Metframe structure in situ
Portswood Halls exterior

Image Credits: Morgan Sindall, Select Property Group

Project Description

Client: Select Property Group/Vita Student
Location: Southampton, Hampshire
Year Completed: 2019
Value: £30m
Contractor: Morgan Sindall
Architects: Architecture PLB

The Portswood student complex is an extensive student residence development located on the site of a former bus depot in Portswood Road, Southampton.  In addition to the 435 studio bedrooms, the Portswood scheme, which consists of Belmont House and Grosvenor House, also includes extensive communal areas, including a tiered cinema room, private dining room, a 24/7 accessible gym and a games area.

Constructed in the heart of Southampton’s student district, the high quality Portswood complex is split into three tiered buildings which have two distinct and different structural characteristics – firstly, a regular arrangement of student bedrooms repeating on each storey, and secondly, open plan areas at the lower levels providing communal areas.

This led to the use of two differing construction techniques of Metframe load-bearing, pre-panelised steel superstructures for the regular grid of student bedrooms stacking one above the other and also reinforced concrete flat slabs and transfer slabs that were designed to keep the communal areas as column-free as possible whilst maintaining acceptable transfer slab depths, all of which were detailed using the latest software to provide effective and economic designs.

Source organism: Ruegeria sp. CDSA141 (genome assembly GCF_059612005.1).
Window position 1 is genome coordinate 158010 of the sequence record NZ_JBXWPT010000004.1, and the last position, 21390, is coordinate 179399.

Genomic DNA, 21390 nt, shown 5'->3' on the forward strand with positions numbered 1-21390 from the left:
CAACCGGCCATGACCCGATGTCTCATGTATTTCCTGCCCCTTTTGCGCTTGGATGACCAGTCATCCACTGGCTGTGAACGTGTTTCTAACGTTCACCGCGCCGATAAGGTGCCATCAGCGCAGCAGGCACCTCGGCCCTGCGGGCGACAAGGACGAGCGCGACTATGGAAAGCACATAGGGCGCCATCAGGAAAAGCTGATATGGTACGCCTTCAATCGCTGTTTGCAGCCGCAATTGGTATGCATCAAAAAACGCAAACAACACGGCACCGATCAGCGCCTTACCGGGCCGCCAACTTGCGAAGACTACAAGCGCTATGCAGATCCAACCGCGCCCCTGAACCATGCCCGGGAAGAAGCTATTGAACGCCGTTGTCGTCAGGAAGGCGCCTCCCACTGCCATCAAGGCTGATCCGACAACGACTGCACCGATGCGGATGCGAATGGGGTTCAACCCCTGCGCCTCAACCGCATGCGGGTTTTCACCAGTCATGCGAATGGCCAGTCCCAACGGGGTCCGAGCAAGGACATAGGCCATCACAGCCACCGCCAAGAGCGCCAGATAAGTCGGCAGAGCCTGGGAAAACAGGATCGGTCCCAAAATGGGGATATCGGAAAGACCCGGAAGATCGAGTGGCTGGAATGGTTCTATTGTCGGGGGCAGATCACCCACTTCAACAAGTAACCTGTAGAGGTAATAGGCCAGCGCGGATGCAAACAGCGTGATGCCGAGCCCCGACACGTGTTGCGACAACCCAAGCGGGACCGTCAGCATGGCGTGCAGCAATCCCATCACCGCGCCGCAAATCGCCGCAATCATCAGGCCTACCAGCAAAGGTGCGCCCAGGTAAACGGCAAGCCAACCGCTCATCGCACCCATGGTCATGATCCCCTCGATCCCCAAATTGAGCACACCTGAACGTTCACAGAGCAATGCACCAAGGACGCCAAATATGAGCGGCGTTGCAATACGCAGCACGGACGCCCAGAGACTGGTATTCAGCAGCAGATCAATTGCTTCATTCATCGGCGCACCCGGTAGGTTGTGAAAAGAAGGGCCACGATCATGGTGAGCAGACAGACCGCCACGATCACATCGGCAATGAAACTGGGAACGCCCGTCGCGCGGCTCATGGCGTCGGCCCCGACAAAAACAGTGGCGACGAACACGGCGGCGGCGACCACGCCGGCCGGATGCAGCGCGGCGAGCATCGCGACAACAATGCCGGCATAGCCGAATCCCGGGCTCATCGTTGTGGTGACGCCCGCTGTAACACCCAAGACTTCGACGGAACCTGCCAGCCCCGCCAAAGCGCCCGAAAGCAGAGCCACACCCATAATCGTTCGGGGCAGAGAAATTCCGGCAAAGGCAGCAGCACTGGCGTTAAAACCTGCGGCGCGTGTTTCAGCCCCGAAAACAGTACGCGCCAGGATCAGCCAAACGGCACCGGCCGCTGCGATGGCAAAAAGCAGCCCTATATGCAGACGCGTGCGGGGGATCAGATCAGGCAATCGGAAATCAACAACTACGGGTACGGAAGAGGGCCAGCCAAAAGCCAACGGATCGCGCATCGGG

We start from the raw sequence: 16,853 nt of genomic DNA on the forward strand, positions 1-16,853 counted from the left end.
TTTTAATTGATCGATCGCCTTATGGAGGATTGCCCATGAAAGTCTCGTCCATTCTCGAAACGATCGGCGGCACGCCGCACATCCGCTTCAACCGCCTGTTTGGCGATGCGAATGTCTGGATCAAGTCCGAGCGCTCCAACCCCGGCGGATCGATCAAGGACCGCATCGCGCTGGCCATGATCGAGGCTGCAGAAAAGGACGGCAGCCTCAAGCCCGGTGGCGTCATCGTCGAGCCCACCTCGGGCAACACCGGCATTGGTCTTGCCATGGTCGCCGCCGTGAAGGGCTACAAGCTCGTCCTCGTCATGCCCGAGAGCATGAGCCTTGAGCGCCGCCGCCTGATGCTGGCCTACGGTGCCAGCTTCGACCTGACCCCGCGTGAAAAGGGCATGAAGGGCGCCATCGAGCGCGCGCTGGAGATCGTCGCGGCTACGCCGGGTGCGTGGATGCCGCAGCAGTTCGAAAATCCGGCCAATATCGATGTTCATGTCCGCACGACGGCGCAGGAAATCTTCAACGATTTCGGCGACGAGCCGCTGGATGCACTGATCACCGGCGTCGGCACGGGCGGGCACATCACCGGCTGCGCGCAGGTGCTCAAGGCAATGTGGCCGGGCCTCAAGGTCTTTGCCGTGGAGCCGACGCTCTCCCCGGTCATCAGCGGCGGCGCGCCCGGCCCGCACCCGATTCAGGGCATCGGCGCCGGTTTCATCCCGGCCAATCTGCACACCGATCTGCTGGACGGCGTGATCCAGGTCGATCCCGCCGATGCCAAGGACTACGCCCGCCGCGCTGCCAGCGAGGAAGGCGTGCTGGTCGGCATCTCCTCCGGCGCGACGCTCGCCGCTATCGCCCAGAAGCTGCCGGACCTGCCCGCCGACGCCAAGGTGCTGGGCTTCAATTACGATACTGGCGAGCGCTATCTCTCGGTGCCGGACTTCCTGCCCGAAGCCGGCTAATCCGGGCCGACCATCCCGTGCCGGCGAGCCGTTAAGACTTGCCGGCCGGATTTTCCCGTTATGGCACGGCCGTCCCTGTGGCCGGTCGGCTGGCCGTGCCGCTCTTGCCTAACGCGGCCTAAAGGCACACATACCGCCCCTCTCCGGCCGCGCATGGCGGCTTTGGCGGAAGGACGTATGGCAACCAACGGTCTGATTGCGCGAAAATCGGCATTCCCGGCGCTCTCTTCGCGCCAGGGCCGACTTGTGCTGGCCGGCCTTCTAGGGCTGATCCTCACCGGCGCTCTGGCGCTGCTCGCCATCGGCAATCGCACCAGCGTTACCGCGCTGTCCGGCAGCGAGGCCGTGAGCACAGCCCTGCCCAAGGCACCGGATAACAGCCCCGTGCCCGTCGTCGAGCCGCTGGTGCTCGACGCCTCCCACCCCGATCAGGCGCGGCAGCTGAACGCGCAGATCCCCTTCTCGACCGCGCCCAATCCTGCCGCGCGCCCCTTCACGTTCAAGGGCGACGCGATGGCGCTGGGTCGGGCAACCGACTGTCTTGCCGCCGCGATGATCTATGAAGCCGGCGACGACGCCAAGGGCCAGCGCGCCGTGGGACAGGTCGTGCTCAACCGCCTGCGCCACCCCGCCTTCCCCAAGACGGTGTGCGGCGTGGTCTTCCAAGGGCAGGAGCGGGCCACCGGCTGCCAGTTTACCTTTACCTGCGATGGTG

Gyoury Self provided full structural and civil engineering design and detailing for all of the reinforced concrete substructures and superstructures as well as the civil engineering designs across the entire development.


The Challenges

Due to the close proximity of an adjacent superstore and the need to construct foundations, retaining walls and basement structures close to this boundary, a ‘silent piled’ steel sheet pile wall was installed. This required back propping onto thrust blocks, all of which had to be carefully designed to fit in amongst the piles and pile caps and coordinate with the required construction sequencing.

A careful daily monitoring routine was established to record any movements of the sheet piles, but by the end of the project the resultant movements had been negligible.

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